Using Delphi (or in general any tools, if exist of course), is it possible to reduce size of an exe file, removing all code that not is used but that is present there?
(for example, a function or procedure that is present but is never called).
I remember that with Pascal, using unit (without objects) the compiler includes only procedures and functions that are really used and will strip out non-used routines in a unit from the final exe.

With Object-pascal, I remember that in Delphi 1 all members of a object are included in the exe;
Has something has changed since than till Delphi-XE2?

  • In C/C++ with MSVC you can set the /OPT:REF option when linking, which removes all codes and datas that are not used.
    – Sherry869
    Sep 4, 2020 at 7:34

6 Answers 6


If you aren't using RTTI you can add this to the top of your .dpr file (immediately after program) to remove the extra RTTI information:


If you want to strip it out of all the RTL/VCL units then you'd need to include those in your project file too so that the settings above could take effect. I don't think I would recommend doing that since I don't believe the reduction in executable size is worth the complications of compiling your own RTL/VCL.

You can also add the following, again somewhere in your .dpr file:


This will strip the relocation information which is not needed in a .exe. Don't add this to a DLL or package!

  • 4
    The new Livebinding feature will not work if you turn off the RTTI. Sep 13, 2011 at 14:14
  • 1
    @Robert Yes, I guess quite a few things will fail without RTTI. But I bet the vast majority of extant code will be fine. Sep 13, 2011 at 14:17
  • 2
    Wish you were there when I was implementing $SetPEFlags. Your confidence would have made my work much simpler. And I would have a handy scapegoat if/when fate didn't agree with our decision. ;>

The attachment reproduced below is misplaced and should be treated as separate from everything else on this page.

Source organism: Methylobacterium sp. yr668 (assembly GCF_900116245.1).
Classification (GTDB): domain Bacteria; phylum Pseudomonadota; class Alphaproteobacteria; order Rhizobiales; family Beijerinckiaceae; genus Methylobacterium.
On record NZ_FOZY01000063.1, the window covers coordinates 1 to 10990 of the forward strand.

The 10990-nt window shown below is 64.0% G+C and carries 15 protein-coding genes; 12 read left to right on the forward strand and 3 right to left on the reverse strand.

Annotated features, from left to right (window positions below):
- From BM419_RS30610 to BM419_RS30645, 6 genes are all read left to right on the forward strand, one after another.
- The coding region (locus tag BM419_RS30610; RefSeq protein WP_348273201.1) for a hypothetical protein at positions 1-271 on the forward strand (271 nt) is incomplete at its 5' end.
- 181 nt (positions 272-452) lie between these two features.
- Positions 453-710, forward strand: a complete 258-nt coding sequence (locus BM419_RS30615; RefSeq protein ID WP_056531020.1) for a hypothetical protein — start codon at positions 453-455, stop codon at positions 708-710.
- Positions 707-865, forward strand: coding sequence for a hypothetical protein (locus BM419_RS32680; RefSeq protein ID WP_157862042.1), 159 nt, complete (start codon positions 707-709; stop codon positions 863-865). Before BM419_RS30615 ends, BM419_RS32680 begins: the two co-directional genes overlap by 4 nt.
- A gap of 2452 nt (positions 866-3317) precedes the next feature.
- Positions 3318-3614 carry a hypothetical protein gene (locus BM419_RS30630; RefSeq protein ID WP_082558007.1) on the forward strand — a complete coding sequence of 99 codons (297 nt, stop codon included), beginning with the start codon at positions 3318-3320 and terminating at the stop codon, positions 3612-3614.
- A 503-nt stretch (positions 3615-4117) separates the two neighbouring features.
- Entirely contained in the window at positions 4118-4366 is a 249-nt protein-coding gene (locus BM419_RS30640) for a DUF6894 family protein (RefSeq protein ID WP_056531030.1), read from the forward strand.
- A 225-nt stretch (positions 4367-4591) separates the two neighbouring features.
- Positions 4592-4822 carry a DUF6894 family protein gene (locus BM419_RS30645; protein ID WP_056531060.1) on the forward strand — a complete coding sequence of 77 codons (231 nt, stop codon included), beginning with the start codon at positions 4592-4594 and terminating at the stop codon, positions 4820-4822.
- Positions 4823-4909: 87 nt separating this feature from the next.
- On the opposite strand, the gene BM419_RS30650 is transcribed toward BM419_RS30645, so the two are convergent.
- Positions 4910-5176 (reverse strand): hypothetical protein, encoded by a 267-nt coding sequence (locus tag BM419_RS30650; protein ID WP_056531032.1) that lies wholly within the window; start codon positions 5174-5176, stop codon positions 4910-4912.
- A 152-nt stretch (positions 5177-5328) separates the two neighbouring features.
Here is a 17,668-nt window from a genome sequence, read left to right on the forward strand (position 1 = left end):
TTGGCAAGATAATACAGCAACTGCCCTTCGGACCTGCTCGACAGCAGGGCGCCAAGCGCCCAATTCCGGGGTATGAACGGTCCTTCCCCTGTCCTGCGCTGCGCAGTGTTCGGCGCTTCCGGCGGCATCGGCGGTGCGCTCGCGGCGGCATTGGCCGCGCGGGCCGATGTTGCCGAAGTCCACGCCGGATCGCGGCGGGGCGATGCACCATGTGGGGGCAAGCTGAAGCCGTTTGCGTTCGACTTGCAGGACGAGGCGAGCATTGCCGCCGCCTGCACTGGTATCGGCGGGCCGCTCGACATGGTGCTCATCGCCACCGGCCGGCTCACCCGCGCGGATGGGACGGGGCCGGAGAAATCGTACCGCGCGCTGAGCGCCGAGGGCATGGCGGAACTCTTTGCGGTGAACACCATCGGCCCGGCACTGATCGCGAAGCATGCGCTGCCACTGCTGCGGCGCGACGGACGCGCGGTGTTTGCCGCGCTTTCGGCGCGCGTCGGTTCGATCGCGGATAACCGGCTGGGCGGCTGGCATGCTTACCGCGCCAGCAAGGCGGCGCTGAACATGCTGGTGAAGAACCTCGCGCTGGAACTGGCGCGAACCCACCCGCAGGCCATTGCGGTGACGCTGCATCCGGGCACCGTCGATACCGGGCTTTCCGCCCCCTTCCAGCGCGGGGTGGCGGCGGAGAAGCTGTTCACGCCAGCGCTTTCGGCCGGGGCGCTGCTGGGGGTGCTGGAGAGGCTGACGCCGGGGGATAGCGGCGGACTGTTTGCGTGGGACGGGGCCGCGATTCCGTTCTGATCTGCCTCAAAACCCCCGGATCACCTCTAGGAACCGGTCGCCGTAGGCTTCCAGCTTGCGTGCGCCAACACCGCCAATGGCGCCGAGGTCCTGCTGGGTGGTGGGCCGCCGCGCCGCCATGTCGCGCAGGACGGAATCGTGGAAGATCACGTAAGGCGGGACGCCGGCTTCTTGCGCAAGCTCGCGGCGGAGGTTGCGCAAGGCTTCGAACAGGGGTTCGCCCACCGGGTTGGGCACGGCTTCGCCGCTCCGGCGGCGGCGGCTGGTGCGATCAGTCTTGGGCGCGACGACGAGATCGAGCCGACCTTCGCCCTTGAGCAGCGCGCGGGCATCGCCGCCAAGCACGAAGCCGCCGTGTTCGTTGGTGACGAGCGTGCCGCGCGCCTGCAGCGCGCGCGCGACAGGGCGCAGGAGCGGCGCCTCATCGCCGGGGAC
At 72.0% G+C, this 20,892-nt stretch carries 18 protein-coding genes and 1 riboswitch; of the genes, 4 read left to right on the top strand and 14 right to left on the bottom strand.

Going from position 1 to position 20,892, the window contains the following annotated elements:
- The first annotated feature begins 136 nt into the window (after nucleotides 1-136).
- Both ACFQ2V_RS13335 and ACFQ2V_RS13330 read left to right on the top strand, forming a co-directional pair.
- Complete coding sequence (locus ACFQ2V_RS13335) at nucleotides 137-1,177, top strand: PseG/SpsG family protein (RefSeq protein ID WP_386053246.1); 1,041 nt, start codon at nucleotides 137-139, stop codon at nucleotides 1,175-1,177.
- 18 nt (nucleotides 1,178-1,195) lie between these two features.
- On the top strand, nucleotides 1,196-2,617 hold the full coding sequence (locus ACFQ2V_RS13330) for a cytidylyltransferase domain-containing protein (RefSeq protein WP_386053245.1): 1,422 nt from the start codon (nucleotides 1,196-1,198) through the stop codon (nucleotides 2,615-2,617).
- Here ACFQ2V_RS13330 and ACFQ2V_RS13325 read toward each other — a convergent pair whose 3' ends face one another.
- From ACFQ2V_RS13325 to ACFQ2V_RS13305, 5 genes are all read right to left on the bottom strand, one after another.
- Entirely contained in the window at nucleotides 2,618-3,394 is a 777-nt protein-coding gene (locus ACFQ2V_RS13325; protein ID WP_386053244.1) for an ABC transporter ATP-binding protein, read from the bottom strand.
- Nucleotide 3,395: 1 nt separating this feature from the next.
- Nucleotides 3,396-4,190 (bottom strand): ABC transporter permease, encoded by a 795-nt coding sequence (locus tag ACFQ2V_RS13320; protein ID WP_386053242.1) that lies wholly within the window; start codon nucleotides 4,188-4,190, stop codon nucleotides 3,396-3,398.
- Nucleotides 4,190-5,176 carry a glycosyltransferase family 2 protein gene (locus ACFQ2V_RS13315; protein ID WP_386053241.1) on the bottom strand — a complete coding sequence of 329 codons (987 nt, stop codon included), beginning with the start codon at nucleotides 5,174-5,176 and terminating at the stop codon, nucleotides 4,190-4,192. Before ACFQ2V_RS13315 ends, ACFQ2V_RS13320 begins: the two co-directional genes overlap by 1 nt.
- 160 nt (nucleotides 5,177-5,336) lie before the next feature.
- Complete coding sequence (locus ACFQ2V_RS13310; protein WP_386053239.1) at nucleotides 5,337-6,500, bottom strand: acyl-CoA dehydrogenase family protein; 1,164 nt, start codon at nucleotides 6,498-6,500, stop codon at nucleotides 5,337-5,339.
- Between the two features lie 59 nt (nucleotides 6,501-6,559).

– dthorpe
    Nov 6, 2012 at 18:58
  • 2
    From MSDN: "While this may save space in the executable file, it may cause the executable not to work on other Win32-based implementations. For example, say you built an EXE for Windows NT and based the EXE at 0x10000. If you told the linker to strip the relocations, the EXE wouldn't run under Windows 95, where the address 0x10000 is already in use." msdn.microsoft.com/en-us/library/ms809762.aspx
    – dthorpe
    Nov 6, 2012 at 19:13
  • 2
    When you advise folks to turn off relocations, you should advise them of the limitations. Nothing is free.
    – dthorpe
    Nov 6, 2012 at 19:19

reduce the application EXE size - excellent article

(Taken from the link above)

Generally, EXE files created with Delphi are larger than EXE files created with another programming language. The reason is the VCL. (Sure, VCL has many advantages...)

There are several ways to reduce a EXE's size:

01) Use a EXE-Packer (UPX, ASPack,...)-UPX

02) Use KOL.

03) Write your application without VCL

04) Use the ACL (API Controls Library)

05) Use StripReloc.

06) Deactivate remote debugging information and TD32.

07) You might want to put code in a dll.

08) Don't put the same images several times on a form. Load them at runtime.

09) Use compressed images (JPG and not BMP)

10) Store less properties in DFM files

  • UPX, ASPack <-- Warning many antivirus programs don't like AT ALL those packers!
    – IceCold
    Mar 29, 2022 at 8:42

If your aim is to reduce the size of your executable, you can use a tool which compress it and allow to execute it as it was not compress.. (=not a zip)

For instance, you can check UPX which works nicely with delphi programs.


Delphi has a smart linking option that is ON by default if I remember correctly. It does exactly what you describe. Only used functions and data are linked to your exe. If you need further size compression you can try one of the many "exe compressor" programs out there.

  • 3
    That used to be largely true, but the recent changes in RTTI have complicated matters somewhat. Sep 13, 2011 at 8:09
  • 1
    Hmm, I haven't used the most recent Delphis. +1 for the info.
    – cyco130
    Sep 13, 2011 at 8:10

Just to supplement what other's have written...